Washington Regional finds a NICHE in senior care


Posted: January 29, 2012 at midnight

The multidisciplinary care team at Washington Regional’s Senior Specialty Unit is trained to focus on the special needs of hospitalized older adults.

The health and well-being of older adults has always been a priority at Washington Regional Medical Center.

The Pat Walker Center for Seniors offers clinics and services focused on healthy aging, while the senior specialty unit provides nursing that targets the specific needs of hospitalized older adults.

This commitment was recognized recently by U.S. News & World Report in its annual guide to the country’s best hospitals, which rated the Fayetteville medical center among the best in the area of geriatrics.

Washington Regional has made another advancement in senior care by adding enhanced services as a NICHE-designated site. Founded in 1992, NICHE (Nurses Improving Care for Healthsystem Elders) is the nation’s only geriatric-care recognition program for hospitals.

“Having achieved this designation demonstrates our dedication to providing patient-centered care for older adults,” said registered nurse Tara Madden, NICHE coordinator and manager of the senior specialty unit.

Washington Regional is the only hospital in Northwest Arkansas to have earned the NICHE designation.

“NICHE provides our nurses with the training and resources they need to help patients and their family members with concerns regarding medications, community care options, dementia, discharge planning and anything else that might come up,” Madden said.

Through NICHE, hospital ad- ministrations, physicians, nurses and staff members receive on- going training, have access to evidence-based clinical protocols and are able to share information, knowledge and expertise with other NICHE health-care providers.

About 300 hospitals through- out the United States and Canada currently participate in the NICHE program. Membership is grow- ing, due to the aging of the “baby boomer” generation. According to the National Health Statistics Report, the number of Americans age 65 and older will reach 70 million by 2030, comprising 20 percent of the total population. Although adults age 65 and older currently represent only about 12 percent of the population, they account for 35 percent of hospital stays and more than 40 percent of hospital charges. Additionally, this segment of the population utilizes nearly 50 percent of the nation’s total health-care resources.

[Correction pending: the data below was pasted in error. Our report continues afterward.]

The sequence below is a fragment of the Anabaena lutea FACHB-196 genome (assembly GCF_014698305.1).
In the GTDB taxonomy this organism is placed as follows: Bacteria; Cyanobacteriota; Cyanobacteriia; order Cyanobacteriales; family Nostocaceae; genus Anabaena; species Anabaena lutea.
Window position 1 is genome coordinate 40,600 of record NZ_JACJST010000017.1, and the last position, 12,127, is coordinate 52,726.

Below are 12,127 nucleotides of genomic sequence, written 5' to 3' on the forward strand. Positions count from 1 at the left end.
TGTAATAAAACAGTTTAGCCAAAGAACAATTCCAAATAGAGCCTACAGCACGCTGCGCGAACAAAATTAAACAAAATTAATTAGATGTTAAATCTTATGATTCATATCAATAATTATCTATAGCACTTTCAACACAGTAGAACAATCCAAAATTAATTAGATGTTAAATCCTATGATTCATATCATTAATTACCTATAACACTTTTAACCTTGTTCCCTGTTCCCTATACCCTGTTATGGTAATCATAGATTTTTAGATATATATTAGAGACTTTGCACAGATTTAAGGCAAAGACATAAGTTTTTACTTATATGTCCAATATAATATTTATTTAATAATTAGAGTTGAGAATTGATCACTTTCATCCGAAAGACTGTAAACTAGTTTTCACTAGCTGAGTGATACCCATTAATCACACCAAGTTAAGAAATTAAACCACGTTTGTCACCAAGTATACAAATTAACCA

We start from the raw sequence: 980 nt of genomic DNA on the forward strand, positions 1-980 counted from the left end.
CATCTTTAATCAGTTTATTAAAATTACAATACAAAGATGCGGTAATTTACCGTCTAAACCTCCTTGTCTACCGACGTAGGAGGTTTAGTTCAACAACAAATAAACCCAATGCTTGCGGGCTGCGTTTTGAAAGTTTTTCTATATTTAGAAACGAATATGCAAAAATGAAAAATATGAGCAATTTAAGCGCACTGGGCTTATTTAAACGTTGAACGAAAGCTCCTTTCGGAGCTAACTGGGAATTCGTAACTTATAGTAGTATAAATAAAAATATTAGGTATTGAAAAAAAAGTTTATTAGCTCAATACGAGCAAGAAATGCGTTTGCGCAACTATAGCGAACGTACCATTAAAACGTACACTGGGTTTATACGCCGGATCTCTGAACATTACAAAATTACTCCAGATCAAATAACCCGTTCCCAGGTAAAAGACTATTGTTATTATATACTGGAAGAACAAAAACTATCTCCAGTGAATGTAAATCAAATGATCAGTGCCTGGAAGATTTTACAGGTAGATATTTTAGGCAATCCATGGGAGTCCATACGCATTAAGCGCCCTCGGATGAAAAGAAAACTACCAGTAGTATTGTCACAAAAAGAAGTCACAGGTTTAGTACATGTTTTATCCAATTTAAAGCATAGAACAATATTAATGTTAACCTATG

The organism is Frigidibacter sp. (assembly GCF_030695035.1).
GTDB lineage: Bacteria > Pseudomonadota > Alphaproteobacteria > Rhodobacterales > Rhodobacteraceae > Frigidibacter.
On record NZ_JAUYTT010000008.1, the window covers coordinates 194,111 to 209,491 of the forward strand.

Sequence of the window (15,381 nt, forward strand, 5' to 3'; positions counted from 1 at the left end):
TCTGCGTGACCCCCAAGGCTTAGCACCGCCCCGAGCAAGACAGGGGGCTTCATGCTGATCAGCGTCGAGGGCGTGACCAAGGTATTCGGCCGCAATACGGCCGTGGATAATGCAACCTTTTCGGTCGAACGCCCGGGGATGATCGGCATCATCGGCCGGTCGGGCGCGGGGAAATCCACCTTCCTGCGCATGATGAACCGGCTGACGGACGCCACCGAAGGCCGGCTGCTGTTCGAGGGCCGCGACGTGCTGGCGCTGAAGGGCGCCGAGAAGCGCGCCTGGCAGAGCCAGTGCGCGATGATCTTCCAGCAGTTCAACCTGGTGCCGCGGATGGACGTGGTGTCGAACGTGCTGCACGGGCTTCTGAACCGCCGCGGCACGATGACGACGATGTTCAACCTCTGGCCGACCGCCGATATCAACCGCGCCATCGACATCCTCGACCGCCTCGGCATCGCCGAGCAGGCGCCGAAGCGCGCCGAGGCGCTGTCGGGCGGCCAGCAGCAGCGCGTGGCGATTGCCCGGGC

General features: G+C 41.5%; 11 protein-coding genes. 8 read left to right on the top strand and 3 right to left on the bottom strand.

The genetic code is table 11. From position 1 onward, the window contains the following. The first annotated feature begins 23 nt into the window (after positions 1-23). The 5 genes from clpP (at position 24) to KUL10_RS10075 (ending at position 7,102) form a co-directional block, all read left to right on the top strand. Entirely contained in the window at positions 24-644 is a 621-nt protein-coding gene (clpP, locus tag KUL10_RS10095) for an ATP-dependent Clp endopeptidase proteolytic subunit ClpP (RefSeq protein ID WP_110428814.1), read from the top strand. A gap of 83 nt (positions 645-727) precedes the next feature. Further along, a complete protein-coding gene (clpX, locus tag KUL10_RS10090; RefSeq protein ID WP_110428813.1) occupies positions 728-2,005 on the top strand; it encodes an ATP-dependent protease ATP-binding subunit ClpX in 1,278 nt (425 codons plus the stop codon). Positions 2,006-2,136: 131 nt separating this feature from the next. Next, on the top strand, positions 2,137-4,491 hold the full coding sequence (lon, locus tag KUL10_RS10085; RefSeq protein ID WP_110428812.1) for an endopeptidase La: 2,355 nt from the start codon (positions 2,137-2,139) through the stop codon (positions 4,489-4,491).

“Some older adults may experience functional decline as part of the aging process, which can complicate their treatment for an acute illness,” explains Beverly Winney, Washington Regional’s assistant chief nursing officer and director of the senior specialty unit. “These patients may be more likely to become weak and debilitated when hospitalized. That’s why we established the SSU — to help decrease or prevent these complications.”

Washington Regional is the only area hospital with a specialized senior unit.

The unit treats the same medical-surgical diagnoses found in other patients throughout the hospital, but offers extra services, including a multidisciplinary care team, specially designed interiors and lighting, assistance for the hearing-impaired, group activities and pet therapy.

Using NICHE principles and guidelines, Madden said, Washington Regional will soon begin rolling out a program to place ge- riatric resource nurses throughout the hospital.

“We are committed to senior care in all areas of the hospital, not just in the SSU,” she said. “Adding geriatric resource nurses on other floors will help us provide individualized care to meet the needs of all older patients in the hospital.”

Because of increased emotonal and physical needs, older patients tend to have a high level of personal interaction with their nurses, Madden said.

“That’s why it’s so important to treat each patient as an individual and to tailor care to the individual when possible. Our nurses truly love caring for geriatric patients, and it shows.

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